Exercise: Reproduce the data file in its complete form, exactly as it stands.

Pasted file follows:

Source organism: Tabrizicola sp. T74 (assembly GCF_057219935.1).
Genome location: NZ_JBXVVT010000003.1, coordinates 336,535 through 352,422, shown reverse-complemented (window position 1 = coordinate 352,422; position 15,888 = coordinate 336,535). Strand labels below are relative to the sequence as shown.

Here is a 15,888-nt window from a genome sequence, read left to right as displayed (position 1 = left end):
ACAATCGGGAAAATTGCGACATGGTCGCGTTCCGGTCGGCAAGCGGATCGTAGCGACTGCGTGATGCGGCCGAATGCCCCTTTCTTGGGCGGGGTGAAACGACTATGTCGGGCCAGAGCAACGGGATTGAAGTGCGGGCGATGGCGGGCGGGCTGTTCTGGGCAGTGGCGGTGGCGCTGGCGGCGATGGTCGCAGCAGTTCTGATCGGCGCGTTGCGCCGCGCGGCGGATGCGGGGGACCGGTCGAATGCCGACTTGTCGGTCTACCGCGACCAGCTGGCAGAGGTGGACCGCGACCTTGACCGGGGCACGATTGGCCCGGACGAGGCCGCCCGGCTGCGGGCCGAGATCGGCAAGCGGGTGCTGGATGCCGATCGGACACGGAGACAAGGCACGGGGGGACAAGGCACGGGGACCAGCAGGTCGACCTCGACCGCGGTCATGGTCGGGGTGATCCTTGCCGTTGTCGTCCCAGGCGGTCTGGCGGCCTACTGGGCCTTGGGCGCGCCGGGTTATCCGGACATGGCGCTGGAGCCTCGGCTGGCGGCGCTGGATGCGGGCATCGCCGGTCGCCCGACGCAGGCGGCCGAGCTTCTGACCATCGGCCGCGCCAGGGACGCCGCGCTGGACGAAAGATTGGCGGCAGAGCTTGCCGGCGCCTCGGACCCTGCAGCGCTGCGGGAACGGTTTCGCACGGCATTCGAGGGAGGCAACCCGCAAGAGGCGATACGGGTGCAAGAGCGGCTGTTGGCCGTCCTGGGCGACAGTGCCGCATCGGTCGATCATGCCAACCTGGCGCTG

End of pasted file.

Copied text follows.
Source organism: Tabrizicola sp. T74 (assembly GCF_057219935.1).
Genome location: NZ_JBXVVT010000003.1, coordinates 336,535 through 352,422, shown reverse-complemented (window position 1 = coordinate 352,422; position 15,888 = coordinate 336,535). Strand labels below are relative to the sequence as shown.

Here is a 15,888-nt window from a genome sequence, read left to right as displayed (position 1 = left end):
ACAATCGGGAAAATTGCGACATGGTCGCGTTCCGGTCGGCAAGCGGATCGTAGCGACTGCGTGATGCGGCCGAATGCCCCTTTCTTGGGCGGGGTGAAACGACTATGTCGGGCCAGAGCAACGGGATTGAAGTGCGGGCGATGGCGGGCGGGCTGTTCTGGGCAGTGGCGGTGGCGCTGGCGGCGATGGTCGCAGCAGTTCTGATCGGCGCGTTGCGCCGCGCGGCGGATGCGGGGGACCGGTCGAATGCCGACTTGTCGGTCTACCGCGACCAGCTGGCAGAGGTGGACCGCGACCTTGACCGGGGCACGATTGGCCCGGACGAGGCCGCCCGGCTGCGGGCCGAGATCGGCAAGCGGGTGCTGGATGCCGATCGGACACGGAGACAAGGCACGGGGGGACAAGGCACGGGGACCAGCAGGTCGACCTCGACCGCGGTCATGGTCGGGGTGATCCTTGCCGTTGTCGTCCCAGGCGGTCTGGCGGCCTACTGGGCCTTGGGCGCGCCGGGTTATCCGGACATGGCGCTGGAGCCTCGGCTGGCGGCGCTGGATGCGGGCATCGCCGGTCGCCCGACGCAGGCGGCCGAGCTTCTGACCATCGGCCGCGCCAGGGACGCCGCGCTGGACGAAAGATTGGCGGCAGAGCTTGCCGGCGCCTCGGACCCTGCAGCGCTGCGGGAACGGTTTCGCACGGCATTCGAGGGAGGCAACCCGCAAGAGGCGATACGGGTGCAAGAGCGGCTGTTGGCCGTCCTGGGCGACAGTGCCGCATCGGTCGATCATGCCAACCTGGCGCTG